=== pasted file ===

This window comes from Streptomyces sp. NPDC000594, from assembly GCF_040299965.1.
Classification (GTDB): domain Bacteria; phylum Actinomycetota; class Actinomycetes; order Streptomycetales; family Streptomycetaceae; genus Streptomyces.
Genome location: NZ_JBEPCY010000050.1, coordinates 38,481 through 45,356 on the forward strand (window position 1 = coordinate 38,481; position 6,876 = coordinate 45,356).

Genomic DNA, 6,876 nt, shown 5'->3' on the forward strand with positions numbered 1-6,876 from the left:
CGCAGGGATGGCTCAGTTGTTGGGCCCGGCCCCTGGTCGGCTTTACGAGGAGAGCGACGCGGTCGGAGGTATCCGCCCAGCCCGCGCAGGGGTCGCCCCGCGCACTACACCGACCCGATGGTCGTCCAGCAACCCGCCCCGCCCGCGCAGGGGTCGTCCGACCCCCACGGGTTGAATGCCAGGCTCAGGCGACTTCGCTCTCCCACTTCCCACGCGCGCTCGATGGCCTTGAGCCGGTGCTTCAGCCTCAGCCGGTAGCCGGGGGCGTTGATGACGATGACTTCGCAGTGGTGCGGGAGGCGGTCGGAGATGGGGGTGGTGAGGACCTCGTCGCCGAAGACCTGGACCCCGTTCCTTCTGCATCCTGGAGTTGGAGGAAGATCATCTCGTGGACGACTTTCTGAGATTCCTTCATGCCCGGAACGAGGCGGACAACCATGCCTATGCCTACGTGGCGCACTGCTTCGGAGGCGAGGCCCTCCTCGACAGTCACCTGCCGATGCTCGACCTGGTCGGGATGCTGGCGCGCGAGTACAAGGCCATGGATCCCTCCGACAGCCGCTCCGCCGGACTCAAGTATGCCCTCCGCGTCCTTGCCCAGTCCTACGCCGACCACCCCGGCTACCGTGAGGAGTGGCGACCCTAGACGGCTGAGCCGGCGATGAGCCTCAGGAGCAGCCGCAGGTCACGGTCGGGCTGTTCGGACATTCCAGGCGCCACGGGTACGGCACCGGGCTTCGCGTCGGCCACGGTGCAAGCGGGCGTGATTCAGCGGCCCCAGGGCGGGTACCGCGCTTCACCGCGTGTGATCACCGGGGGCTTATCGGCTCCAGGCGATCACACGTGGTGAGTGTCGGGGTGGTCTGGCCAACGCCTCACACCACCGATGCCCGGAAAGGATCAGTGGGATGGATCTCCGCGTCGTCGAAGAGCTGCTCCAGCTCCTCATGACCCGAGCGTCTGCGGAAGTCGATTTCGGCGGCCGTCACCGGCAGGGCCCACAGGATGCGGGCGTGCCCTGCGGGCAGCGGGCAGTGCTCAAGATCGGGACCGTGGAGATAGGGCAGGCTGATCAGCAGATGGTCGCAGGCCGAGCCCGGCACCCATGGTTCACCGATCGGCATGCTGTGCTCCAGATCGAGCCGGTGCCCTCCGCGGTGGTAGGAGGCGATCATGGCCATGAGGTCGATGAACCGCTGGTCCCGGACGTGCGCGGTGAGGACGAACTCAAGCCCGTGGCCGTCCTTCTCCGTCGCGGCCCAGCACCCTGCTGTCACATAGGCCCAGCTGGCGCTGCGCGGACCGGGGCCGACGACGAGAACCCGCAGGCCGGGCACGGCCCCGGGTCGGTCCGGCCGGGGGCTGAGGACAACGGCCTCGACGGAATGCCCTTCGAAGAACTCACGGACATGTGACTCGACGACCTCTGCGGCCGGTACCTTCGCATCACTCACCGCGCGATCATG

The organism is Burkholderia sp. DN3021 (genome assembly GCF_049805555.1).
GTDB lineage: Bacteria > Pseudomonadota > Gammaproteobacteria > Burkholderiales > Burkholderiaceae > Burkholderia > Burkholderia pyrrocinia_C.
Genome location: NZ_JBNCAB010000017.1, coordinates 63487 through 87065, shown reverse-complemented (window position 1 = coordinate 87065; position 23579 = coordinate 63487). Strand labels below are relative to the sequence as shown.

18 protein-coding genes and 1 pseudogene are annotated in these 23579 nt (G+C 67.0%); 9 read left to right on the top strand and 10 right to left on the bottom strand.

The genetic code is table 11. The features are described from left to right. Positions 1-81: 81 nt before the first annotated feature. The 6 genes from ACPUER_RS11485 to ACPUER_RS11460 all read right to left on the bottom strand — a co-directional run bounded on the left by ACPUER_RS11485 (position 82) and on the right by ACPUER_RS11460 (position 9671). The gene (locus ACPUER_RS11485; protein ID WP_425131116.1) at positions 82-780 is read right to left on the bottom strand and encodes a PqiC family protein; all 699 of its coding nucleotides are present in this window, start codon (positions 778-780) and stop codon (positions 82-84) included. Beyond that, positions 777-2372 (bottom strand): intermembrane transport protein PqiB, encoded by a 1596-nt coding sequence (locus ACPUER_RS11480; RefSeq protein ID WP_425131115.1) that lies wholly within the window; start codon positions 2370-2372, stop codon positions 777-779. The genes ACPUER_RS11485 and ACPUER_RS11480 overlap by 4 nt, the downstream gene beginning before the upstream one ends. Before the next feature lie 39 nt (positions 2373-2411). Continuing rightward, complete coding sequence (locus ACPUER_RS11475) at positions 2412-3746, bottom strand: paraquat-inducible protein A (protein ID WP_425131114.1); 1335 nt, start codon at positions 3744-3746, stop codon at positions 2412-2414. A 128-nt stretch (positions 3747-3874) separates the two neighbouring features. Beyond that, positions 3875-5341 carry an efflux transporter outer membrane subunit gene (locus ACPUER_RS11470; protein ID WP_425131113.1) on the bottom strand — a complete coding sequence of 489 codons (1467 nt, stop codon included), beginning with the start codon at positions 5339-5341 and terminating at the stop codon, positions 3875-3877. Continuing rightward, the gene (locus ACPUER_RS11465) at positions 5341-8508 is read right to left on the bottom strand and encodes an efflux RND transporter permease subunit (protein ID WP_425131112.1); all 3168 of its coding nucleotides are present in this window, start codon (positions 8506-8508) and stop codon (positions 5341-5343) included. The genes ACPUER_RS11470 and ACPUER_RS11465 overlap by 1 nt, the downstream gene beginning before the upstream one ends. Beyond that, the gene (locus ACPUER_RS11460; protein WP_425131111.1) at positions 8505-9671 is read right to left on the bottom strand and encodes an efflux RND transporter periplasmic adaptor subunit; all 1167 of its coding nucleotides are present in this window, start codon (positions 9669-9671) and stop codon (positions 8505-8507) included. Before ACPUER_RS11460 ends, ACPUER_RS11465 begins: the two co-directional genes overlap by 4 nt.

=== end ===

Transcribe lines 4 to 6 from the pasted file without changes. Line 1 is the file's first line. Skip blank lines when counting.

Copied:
Genomic DNA, 6,876 nt, shown 5'->3' on the forward strand with positions numbered 1-6,876 from the left:
CGCAGGGATGGCTCAGTTGTTGGGCCCGGCCCCTGGTCGGCTTTACGAGGAGAGCGACGCGGTCGGAGGTATCCGCCCAGCCCGCGCAGGGGTCGCCCCGCGCACTACACCGACCCGATGGTCGTCCAGCAACCCGCCCCGCCCGCGCAGGGGTCGTCCGACCCCCACGGGTTGAATGCCAGGCTCAGGCGACTTCGCTCTCCCACTTCCCACGCGCGCTCGATGGCCTTGAGCCGGTGCTTCAGCCTCAGCCGGTAGCCGGGGGCGTTGATGACGATGACTTCGCAGTGGTGCGGGAGGCGGTCGGAGATGGGGGTGGTGAGGACCTCGTCGCCGAAGACCTGGACCCCGTTCCTTCTGCATCCTGGAGTTGGAGGAAGATCATCTCGTGGACGACTTTCTGAGATTCCTTCATGCCCGGAACGAGGCGGACAACCATGCCTATGCCTACGTGGCGCACTGCTTCGGAGGCGAGGCCCTCCTCGACAGTCACCTGCCGATGCTCGACCTGGTCGGGATGCTGGCGCGCGAGTACAAGGCCATGGATCCCTCCGACAGCCGCTCCGCCGGACTCAAGTATGCCCTCCGCGTCCTTGCCCAGTCCTACGCCGACCACCCCGGCTACCGTGAGGAGTGGCGACCCTAGACGGCTGAGCCGGCGATGAGCCTCAGGAGCAGCCGCAGGTCACGGTCGGGCTGTTCGGACATTCCAGGCGCCACGGGTACGGCACCGGGCTTCGCGTCGGCCACGGTGCAAGCGGGCGTGATTCAGCGGCCCCAGGGCGGGTACCGCGCTTCACCGCGTGTGATCACCGGGGGCTTATCGGCTCCAGGCGATCACACGTGGTGAGTGTCGGGGTGGTCTGGCCAACGCCTCACACCACCGATGCCCGGAAAGGATCAGTGGGATGGATCTCCGCGTCGTCGAAGAGCTGCTCCAGCTCCTCATGACCCGAGCGTCTGCGGAAGTCGATTTCGGCGGCCGTCACCGGCAGGGCCCACAGGATGCGGGCGTGCCCTGCGGGCAGCGGGCAGTGCTCAAGATCGGGACCGTGGAGATAGGGCAGGCTGATCAGCAGATGGTCGCAGGCCGAGCCCGGCACCCATGGTTCACCGATCGGCATGCTGTGCTCCAGATCGAGCCGGTGCCCTCCGCGGTGGTAGGAGGCGATCATGGCCATGAGGTCGATGAACCGCTGGTCCCGGACGTGCGCGGTGAGGACGAACTCAAGCCCGTGGCCGTCCTTCTCCGTCGCGGCCCAGCACCCTGCTGTCACATAGGCCCAGCTGGCGCTGCGCGGACCGGGGCCGACGACGAGAACCCGCAGGCCGGGCACGGCCCCGGGTCGGTCCGGCCGGGGGCTGAGGACAACGGCCTCGACGGAATGCCCTTCGAAGAACTCACGGACATGTGACTCGACGACCTCTGCGGCCGGTACCTTCGCATCACTCACCGCGCGATCATG

The organism is Burkholderia sp. DN3021 (genome assembly GCF_049805555.1).